On my way back into town, I picked up my dry-cleaning and then cruised through a nearby supermarket, picking up odds and ends, which I intended to drop off at my place before I returned to work. I was hoping to touch base with my landlord before the arrival of his lady visitor later in the day. I was running the errands to provide myself with props to explain my unexpected midafternoon appearance. Henry and I confide in each other on many issues, but his love life isn’t one. If I wanted information, I knew I’d do well to proceed with finesse.

My studio apartment was originally the single-car garage attached to Henry’s house by way of a now glassenclosed breezeway. In 1980 he converted the space to the snug studio I’ve been renting ever since. What began as a basic square fifteen feet on a side is now a fully furnished “great room,” which includes a living room, a bump-out galley-style kitchen, a laundry nook and bathroom, with a sleeping loft and a second bathroom up a set of spiral stairs. The space is compact and cleverly designed to exploit every usable inch. Given the pegs and cubbyholes, walls of polished teak and oak, and the occasional porthole window, the studio has the scale and feel of a ship’s interior.

I found a parking spot two doors away and hauled out my cleaning and the two grocery bags. My timing couldn’t have been more perfect. As I pushed through my squeaky metal gate and followed the walkway around to the rear, Henry was just pulling into his two-car garage. He’d taken his bright yellow five-window Chevy coupe for its annual checkup and it was back now, the exterior polished to a fare-thee-well. The interior was probably not only spotless, but scented with faux pine. He bought the vehicle new in 1932 and he’s taken such good care of it you’d swear it was still under warranty, assuming cars had warranties back then. He has a second vehicle, a station wagon he uses for routine errands and the occasional trip to the Los Angeles airport, ninety-five miles south. The coupe he reserves for special occasions, today being one.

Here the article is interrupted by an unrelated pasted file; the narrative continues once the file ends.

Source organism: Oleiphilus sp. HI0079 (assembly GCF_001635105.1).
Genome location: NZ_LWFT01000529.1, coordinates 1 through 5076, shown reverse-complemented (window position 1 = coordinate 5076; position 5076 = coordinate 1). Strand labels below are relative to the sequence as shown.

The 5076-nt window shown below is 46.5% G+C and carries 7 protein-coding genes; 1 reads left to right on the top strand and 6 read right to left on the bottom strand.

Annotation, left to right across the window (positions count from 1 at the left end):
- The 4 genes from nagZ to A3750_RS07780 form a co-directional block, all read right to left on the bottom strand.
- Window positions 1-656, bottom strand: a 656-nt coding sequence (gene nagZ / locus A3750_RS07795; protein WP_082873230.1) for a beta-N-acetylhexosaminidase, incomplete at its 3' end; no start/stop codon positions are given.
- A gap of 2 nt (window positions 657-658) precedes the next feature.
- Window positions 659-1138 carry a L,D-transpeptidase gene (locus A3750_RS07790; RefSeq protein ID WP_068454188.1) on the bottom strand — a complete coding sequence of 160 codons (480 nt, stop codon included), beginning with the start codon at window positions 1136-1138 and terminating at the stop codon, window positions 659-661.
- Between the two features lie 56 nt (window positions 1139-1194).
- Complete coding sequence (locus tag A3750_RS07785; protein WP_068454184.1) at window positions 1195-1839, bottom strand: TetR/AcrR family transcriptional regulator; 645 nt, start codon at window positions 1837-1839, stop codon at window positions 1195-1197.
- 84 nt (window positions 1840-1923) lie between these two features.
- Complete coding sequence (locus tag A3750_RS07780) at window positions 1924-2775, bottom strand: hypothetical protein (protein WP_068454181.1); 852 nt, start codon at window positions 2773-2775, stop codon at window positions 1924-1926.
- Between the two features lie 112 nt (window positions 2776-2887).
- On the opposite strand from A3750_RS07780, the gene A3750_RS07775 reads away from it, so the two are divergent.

I have trouble remembering that he’s eighty-seven years old. I also have trouble describing him in terms that aren’t embarrassingly laudatory given our fifty-year age difference. He’s smart, sweet, sexy, trim, handsome, vigorous, and kind. In his working days, he made a living as a commercial baker, and though he’s been retired now for twenty-five years, he still makes the best cinnamon rolls I’ve ever eaten. If I were forced to accord him a fault, I’d probably cite his caution when it comes to affairs of the heart. The only time I’d seen him smitten, he was not only deceived, but nearly taken for every cent he had. Since then, he’s played his cards very close to his chest. Either he hadn’t run into anyone of interest or he’d looked the other way. That is, until Mattie Halstead appeared.